Where does the nickname Fuzzy come from?
FA. My two best friends from primary school, Florian and Natalia, realised that everyone in Australia had nicknames when we were in about grade five or six. So they named me Fuzz-Ball. Which was then Fuzzy or Fuzz.
When I started on Video Hits we chose to work the nickname in partly because the network was trying to gain back a younger audience they were losing to weekend morning cartoons. So the nickname has stuck in my career. Now I just use it for DJing.
Do you think social media has helped or hindered the representation of racial and cultural diversity in Australia?
FA. Helped. Tremendously. And it’s just the beginning.
Do you think your appearance on a national television show impacted the way we saw Australia’s racial identity in the media?
FA. In retrospect, yes. Though it wasn’t front of mind when I was working on Australian TV. My focus was following my passion, learning the ropes and keeping my job. I think I’d gotten so used to not seeing people that looked like me working around me, my focus was solely on the work. Now I look back I remember so many black artists that would visit Australia and tell me, “You’re the first black person I’ve seen in this country."
When you came out to the public last year on your blog you wrote, “As black as my skin, as Chinese as my blood, and as Australian and British are my nationalities, I’m also a proud Gay Woman. Most importantly though, I’m a happy human being”. How important is expressing your sexuality to your identity?
FA. For many people, the realisation that you are anything but straight can be isolating. I had a life-long emotional stress and anxiety. And until I realised I was gay, a lot of that was misinterpreted as something else.
The intention of my coming out blog was to also make an opportunity for those who may be closeted to feel the same sense of support I did when I was coming to the realisation that I’m gay.
I’ve never felt more comfortable in my own skin than I do now. I have far less anxiety in life, though it would be better if people could live an openly gay life without prejudice.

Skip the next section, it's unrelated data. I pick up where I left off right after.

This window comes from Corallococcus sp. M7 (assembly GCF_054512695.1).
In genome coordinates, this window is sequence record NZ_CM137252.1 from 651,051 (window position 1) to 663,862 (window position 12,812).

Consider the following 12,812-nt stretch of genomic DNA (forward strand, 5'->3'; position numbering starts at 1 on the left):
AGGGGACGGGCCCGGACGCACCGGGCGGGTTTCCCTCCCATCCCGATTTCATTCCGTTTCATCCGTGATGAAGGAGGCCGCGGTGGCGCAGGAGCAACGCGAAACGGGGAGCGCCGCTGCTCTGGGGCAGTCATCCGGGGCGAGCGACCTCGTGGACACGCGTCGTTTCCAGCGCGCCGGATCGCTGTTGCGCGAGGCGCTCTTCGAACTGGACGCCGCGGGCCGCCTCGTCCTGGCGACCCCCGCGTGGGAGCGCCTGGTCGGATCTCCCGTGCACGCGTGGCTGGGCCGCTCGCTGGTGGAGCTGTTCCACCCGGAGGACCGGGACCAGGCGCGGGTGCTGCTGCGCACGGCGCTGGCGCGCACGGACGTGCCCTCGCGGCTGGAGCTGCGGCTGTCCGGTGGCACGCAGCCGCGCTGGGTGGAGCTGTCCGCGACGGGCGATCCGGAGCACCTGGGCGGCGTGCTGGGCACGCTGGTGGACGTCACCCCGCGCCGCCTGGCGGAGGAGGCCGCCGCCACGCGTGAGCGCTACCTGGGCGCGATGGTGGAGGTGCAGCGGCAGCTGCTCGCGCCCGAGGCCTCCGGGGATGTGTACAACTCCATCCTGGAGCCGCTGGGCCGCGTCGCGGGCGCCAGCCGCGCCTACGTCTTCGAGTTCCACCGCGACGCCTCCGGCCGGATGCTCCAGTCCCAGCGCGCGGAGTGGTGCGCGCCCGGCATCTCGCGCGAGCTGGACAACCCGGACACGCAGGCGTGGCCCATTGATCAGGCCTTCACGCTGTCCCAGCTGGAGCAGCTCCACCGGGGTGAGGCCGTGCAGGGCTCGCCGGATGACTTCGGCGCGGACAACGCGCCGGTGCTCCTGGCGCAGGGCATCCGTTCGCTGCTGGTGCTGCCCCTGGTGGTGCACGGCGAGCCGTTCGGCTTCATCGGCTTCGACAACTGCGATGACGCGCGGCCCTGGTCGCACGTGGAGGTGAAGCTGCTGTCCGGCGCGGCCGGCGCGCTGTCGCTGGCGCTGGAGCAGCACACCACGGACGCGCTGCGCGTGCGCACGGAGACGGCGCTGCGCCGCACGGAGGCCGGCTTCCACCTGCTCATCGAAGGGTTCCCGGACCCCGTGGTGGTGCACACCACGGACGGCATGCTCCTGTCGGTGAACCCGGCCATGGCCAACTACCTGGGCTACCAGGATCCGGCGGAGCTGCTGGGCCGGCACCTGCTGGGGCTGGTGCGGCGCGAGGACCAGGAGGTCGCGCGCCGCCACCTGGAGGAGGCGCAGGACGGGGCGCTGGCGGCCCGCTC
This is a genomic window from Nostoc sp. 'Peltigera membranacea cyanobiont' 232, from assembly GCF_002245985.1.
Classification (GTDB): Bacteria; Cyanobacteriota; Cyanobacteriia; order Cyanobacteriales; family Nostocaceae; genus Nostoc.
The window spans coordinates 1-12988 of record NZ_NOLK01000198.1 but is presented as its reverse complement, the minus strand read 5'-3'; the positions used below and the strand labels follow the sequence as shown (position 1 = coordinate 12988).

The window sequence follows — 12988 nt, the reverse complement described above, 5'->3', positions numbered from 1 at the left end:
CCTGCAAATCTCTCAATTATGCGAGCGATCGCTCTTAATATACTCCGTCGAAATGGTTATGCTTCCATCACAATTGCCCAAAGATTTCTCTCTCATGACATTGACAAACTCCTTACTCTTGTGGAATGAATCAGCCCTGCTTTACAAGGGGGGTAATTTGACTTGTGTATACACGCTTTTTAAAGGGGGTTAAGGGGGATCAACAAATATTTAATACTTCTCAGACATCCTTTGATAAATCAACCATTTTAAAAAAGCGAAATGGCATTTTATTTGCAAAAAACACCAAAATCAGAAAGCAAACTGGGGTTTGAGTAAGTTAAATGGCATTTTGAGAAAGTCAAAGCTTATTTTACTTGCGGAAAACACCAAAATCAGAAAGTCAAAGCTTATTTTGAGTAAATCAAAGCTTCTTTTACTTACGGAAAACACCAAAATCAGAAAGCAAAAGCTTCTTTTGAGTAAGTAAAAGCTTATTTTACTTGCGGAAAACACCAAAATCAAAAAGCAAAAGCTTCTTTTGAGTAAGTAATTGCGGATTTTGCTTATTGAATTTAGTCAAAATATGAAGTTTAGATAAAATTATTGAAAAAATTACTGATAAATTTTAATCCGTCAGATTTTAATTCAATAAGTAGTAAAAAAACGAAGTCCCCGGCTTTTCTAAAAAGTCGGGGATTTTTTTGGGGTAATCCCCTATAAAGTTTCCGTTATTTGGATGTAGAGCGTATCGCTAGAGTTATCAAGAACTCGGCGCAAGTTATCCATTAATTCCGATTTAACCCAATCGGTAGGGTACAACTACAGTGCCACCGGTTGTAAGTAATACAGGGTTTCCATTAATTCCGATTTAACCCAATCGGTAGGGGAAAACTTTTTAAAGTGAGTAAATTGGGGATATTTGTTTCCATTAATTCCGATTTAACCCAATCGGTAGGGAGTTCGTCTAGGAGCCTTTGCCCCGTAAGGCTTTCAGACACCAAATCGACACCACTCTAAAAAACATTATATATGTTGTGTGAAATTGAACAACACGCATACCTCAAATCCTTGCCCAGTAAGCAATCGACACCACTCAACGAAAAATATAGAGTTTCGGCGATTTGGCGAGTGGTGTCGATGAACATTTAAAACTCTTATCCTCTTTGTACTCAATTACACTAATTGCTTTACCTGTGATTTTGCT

Being a visible member of the LGBTQIA+ community is important in a time where there is systemic, obvious and covert homophobia, where Australia is the last English speaking country to not have marriage equality, where LGBTQIA+ people are six times more likely to suffer depression and take their own life, where people purposefully inflict violence on LGBTQIA+ people.
With home being the UK, USA and Australia, does changing the country change the way that you see yourself, in terms of identity and race?
FA. Yes, massively. Because I consciously identified with being Chinese so much growing up and I didn't have a black collective experience to draw upon, there wasn't a black community. This has meant that living and seeing life through a black prism in the US and UK has been far more profound. It has opened me up to a greater understanding of myself and having an awareness of the sensitivity and complexity around race. Remembering our history is important. In the U.S. I'm always reminded of the time I visited the slave ports in Ghana and Maya Angelou talking about the black experience, “our people stood on auction blocks, were bought and sold, so you can stay alive today."
What does race mean to you, and is it important?
FA. Race is inherently linked to culture, history and customs. That’s important. Though, throughout history people have used race - amongst many other forms of identity - as a means to throw dominance or power over others. We are a human race and our lives should be shared and enjoyed fairly, equally. Easier said than done.
Overall, humanity is important. Though in this time, because of the history of race and racism, it’s also important to address issues of the past and present.
THE PIN. If you could give your younger self one piece of advice about being in the skin you’re in, what would it be?
FAUSTINA AGOLLEY. I’ll be cheeky and give myself two. Always be excellent. Always have gratitude.
- This interview has been edited and condensed
Photo credit: Marija Ivkovic